Playing With My Weiner

Gaming at the mercy of miniature daschunds.

Review: World of Blood September 30, 2008

Filed under: 2 weiners,Games,Meta-Grinder,Other Folks,PC,Reviews — Gwyddia @ 7:05 am
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Originally posted by Leo on meta-grinder.com.

First, I must reveal a distinct bias -I loves me some soloing -so when I can’t solo a game most of the way through, I’m e’er so slightly pissed.

 

Second, I shouldn’t be disappointed that a RPG at a social networking site wind up being so friggin’ dependendent on society building.

 

But what really grinds my gears, and not in a good way, is the way the monetization of mana, or mana-tization, has messed up a perfectly good soloable set of games.

 

Anyways…

 

I got introduced to this group of web based games by a friend who is marrying another friend who played (in a stage play) the interest of a Latino thug who gets religion.  Note: I played the Latino thug.  (Leo pauses whilst those who know what he really looks like are ROFLing).

 

World of Blood [Elven Blood, Blood Lust, Skies of Blood, and City of Blood] is a group of Facebook RPG applications -thus requiring no additional software download.

 

Normal RPG concepts apply – a dashboard shows Life, Stamina, Character Level, XP, and Gold.

 

A horizontal navbar allows access to the main game functions:

 

Quests
Dog simple, fixed stamina cost, 1-click results (varying damages and gold gain). Too few artefact-only restricted quests, almost no user level restricted quests, far too many party size restricted quests.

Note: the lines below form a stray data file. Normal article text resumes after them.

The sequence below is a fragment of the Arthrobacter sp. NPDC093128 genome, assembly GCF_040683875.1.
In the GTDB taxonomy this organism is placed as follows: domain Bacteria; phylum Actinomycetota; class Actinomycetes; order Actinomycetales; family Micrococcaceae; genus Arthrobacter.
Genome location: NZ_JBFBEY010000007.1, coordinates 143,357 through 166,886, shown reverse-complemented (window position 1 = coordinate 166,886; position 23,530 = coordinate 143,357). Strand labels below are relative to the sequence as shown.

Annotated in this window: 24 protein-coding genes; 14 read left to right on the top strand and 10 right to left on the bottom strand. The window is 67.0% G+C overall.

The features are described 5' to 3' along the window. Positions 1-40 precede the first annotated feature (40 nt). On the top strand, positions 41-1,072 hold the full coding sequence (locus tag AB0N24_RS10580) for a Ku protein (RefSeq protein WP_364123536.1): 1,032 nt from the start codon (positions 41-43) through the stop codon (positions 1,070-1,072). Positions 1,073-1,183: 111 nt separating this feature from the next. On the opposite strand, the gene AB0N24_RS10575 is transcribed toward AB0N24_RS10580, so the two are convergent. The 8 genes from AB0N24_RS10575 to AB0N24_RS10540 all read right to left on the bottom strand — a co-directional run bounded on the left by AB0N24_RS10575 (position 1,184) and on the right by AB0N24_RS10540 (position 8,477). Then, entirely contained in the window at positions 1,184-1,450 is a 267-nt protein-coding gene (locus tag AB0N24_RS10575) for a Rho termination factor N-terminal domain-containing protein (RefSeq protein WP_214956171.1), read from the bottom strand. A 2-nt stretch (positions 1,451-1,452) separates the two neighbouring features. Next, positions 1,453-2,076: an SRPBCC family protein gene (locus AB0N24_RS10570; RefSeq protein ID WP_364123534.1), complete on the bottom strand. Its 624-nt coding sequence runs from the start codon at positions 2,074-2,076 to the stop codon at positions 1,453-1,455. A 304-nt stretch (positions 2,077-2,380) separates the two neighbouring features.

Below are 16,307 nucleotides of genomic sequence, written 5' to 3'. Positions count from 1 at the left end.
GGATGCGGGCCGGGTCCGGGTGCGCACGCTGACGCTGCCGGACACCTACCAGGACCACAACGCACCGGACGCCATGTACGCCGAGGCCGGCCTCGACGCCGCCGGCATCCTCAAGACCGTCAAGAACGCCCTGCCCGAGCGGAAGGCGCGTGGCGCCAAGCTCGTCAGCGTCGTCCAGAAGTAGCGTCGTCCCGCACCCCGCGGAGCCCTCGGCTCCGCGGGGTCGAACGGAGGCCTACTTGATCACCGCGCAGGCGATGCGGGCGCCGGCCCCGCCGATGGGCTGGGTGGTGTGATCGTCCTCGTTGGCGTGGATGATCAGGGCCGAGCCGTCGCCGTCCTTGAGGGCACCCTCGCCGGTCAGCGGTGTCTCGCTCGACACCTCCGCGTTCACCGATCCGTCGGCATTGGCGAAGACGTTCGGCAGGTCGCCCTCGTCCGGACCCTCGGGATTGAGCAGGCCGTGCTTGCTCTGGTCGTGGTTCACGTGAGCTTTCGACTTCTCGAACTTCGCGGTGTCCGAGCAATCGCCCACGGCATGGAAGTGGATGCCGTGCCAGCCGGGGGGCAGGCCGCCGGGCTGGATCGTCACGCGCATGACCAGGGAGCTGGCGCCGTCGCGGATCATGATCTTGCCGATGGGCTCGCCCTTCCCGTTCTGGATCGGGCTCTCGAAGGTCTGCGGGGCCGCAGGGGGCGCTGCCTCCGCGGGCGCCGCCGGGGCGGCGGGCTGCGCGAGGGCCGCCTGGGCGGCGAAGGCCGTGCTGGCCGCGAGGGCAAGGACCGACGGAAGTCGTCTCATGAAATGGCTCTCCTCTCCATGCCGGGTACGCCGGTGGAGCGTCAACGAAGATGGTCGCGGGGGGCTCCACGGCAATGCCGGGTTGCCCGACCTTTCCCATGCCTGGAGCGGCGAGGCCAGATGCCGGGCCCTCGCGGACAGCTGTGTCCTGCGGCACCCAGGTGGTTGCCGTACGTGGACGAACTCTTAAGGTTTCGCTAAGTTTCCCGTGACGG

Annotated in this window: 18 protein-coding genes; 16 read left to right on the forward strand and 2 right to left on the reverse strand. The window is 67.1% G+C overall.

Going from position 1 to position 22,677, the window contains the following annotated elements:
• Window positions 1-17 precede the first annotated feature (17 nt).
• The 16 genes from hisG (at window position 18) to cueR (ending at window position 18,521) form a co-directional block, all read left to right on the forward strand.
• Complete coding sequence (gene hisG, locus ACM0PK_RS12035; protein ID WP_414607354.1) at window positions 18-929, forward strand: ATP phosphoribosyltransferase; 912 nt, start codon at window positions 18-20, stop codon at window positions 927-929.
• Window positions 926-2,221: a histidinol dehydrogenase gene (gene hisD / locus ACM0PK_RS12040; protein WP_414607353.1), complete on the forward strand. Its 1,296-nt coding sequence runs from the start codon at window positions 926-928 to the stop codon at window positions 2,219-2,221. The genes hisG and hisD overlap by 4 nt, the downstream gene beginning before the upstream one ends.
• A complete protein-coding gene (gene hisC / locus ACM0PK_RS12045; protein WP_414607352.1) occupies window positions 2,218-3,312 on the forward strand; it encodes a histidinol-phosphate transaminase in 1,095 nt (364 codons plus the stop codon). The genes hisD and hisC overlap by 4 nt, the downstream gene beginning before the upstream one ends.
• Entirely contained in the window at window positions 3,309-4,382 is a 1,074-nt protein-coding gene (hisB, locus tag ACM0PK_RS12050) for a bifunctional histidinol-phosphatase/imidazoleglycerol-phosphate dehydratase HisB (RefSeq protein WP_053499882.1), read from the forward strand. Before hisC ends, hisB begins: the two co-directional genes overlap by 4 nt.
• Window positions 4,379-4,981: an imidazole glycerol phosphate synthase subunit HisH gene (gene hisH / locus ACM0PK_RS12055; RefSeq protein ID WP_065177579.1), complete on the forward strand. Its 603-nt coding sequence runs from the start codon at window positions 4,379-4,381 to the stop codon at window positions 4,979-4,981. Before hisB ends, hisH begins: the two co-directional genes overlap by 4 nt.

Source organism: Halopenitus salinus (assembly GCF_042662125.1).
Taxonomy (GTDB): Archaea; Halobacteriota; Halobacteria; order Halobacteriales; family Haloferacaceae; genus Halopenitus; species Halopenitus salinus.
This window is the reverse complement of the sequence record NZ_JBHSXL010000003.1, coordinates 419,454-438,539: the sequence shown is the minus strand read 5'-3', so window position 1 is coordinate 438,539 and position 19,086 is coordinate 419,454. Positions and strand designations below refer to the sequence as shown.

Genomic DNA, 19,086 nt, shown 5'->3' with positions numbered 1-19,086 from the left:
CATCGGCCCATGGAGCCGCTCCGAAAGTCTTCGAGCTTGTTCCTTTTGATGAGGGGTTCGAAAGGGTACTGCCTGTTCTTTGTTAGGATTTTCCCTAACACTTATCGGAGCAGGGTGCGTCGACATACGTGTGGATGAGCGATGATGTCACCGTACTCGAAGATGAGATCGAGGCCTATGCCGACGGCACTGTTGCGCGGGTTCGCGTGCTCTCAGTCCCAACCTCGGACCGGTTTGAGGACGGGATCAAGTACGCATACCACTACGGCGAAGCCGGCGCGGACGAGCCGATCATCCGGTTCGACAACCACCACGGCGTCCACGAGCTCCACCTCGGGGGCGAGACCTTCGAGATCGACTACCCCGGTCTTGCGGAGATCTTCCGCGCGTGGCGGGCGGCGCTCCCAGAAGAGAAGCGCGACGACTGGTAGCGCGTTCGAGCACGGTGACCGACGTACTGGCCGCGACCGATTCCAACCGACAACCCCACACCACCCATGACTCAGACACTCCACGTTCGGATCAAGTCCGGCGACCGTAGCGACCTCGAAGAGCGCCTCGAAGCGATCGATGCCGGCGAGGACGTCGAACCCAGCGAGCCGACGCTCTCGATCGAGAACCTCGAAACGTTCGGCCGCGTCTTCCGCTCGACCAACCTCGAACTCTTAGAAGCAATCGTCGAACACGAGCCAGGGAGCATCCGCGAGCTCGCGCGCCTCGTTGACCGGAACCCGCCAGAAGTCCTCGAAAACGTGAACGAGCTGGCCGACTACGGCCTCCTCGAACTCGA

Shop –
And I do mean shop. Not auction house. Fixed price sale of items, fixed price resale (50% of value)
potions are used instantly.

 

Group –
Here you can see your “party” and send invites to other FB people (read spamming) to increase your party’s size, which is critical to have access to quest above a certain level.  Can you do it without spamming your friends? Sure – but it’ll cost you some serious mana….

 

War –
PvP by any other name – fight directly, get XP and gold, but no mana….

 

Character –
Here’s where you allot your level up points (3 per level).  Stamina, Strength, and Dexterity level up at 1 point each.  Life only levels up at 5 points each.

 

Mana
Aye, here’s the rub….

 

If you want mana, (and you’ll need it to increase party size without spamming your friends)
you either buy mana directly [1 party member = 8 mana = $2.00 via Spare Change (via PayPal)]
or go the “win a free iPod” route by signing up for pay per lead offers or Netflix
for varying amounts of mana (the more the offer pays the app owners, the more mana you get).

That can get old really fast.

 

Scoreboard –
Self-explanatory. Really.

 

Other Weaknesses –
No game gold for mana (doesn’t fit the business model, I guess).

No auction house action.

 

But what do I want for free, right?  I’d give World of Blood 2 Gears, [or Weiners], out of 5.

 

 

Review: Mega Man 9 September 29, 2008

Filed under: 4 weiners,Games,Reviews,Uncategorized,Wii — Gwyddia @ 11:36 am
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Ow, my most of me.


Welcome back, Blue Bomber.  Forget Mega Man X, Mega Man Tutu Adventures, Rush eXtREME, and the rest. Mega Man 9 is the real deal.  8-bit graphics, delightfully tinny rock music, and punishing gameplay. Authentic flicker options complete the thing, making Mega Man 9 a worthy and true sequel.